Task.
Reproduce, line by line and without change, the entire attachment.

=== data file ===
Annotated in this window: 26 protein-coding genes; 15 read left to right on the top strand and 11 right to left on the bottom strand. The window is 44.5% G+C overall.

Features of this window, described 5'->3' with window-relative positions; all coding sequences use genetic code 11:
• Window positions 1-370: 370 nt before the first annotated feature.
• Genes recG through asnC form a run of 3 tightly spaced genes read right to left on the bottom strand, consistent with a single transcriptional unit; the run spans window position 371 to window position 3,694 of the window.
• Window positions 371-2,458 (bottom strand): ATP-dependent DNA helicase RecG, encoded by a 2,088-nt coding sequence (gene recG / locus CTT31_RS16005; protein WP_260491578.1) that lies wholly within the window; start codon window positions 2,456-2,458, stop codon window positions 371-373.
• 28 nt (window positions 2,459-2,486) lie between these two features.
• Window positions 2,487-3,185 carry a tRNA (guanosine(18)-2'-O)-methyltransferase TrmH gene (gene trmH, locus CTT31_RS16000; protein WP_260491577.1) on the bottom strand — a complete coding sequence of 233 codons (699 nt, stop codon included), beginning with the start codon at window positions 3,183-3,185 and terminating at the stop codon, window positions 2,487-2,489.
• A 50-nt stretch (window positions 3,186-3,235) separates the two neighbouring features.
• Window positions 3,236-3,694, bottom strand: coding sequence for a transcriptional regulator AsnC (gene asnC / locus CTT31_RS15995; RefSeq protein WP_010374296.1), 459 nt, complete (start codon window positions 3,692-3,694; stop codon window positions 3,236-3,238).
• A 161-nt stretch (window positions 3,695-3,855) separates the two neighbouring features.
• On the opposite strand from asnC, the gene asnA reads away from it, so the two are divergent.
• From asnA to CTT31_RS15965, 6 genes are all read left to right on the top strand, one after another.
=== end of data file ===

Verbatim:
Annotated in this window: 26 protein-coding genes; 15 read left to right on the top strand and 11 right to left on the bottom strand. The window is 44.5% G+C overall.

Features of this window, described 5'->3' with window-relative positions; all coding sequences use genetic code 11:
• Window positions 1-370: 370 nt before the first annotated feature.
• Genes recG through asnC form a run of 3 tightly spaced genes read right to left on the bottom strand, consistent with a single transcriptional unit; the run spans window position 371 to window position 3,694 of the window.
• Window positions 371-2,458 (bottom strand): ATP-dependent DNA helicase RecG, encoded by a 2,088-nt coding sequence (gene recG / locus CTT31_RS16005; protein WP_260491578.1) that lies wholly within the window; start codon window positions 2,456-2,458, stop codon window positions 371-373.
• 28 nt (window positions 2,459-2,486) lie between these two features.
• Window positions 2,487-3,185 carry a tRNA (guanosine(18)-2'-O)-methyltransferase TrmH gene (gene trmH, locus CTT31_RS16000; protein WP_260491577.1) on the bottom strand — a complete coding sequence of 233 codons (699 nt, stop codon included), beginning with the start codon at window positions 3,183-3,185 and terminating at the stop codon, window positions 2,487-2,489.
• A 50-nt stretch (window positions 3,186-3,235) separates the two neighbouring features.
• Window positions 3,236-3,694, bottom strand: coding sequence for a transcriptional regulator AsnC (gene asnC / locus CTT31_RS15995; RefSeq protein WP_010374296.1), 459 nt, complete (start codon window positions 3,692-3,694; stop codon window positions 3,236-3,238).
• A 161-nt stretch (window positions 3,695-3,855) separates the two neighbouring features.
• On the opposite strand from asnC, the gene asnA reads away from it, so the two are divergent.
• From asnA to CTT31_RS15965, 6 genes are all read left to right on the top strand, one after another.